Ask your vet for Furacin dressing ointment, Vetwrap, and sterile gauze pads. You will also need a roll of gauze, some Epsom salts, iodine, and strippable painter’s tape. At least twice a day (more often is better), wash the wound in a solution of Epsom salts and warm water. Then dip the tail tip in iodine. Coat the area with Furacin and wrap in several gauze pads, forming a cushion. Cover this with the Vetwrap, then tape the top end to the tail with the painter’s tape. It holds well but comes off easily without tearing off more hair. Go up the tail a few inches above the end of the Vetwrap covered gauze with this tape but leave the wound area only covered by the gauze and Vetwrap. This cannot be left on for more than a few hours. If you can’t stop the hound from wagging and hitting its tail, then, using the roll of gauze, tie his tail up under his belly. This will have to be removed when he goes outside or when you leave him alone, and it should only be done until the wound has healed.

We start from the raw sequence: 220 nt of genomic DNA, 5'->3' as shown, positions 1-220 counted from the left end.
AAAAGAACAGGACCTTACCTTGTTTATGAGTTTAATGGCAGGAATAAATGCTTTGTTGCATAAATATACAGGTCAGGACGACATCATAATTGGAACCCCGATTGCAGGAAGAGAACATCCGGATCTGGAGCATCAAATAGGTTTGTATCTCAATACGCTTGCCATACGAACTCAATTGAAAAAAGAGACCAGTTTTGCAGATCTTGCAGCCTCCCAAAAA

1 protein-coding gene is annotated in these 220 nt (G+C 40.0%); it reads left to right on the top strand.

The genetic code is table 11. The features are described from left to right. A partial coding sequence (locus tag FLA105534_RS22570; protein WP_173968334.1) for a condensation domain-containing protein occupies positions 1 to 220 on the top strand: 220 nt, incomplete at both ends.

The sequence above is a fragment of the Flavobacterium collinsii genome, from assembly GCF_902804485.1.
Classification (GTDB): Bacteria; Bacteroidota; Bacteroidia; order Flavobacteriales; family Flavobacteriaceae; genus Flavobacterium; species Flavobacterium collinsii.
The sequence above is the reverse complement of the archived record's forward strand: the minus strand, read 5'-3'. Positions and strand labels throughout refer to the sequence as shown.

Alternate Tail Wrap (thanks to Nancy for suggesting this)

Instead of tying the tail up under the belly, you tie the tail to the leg with a loop of gauze that is loose enough to permit the tail to be moved for pottying and won’t slip off over the foot if the dog has a nap on the couch. This bandage is usually on the tail above the injury, and is there simply to keep the tail from striking things while it heals.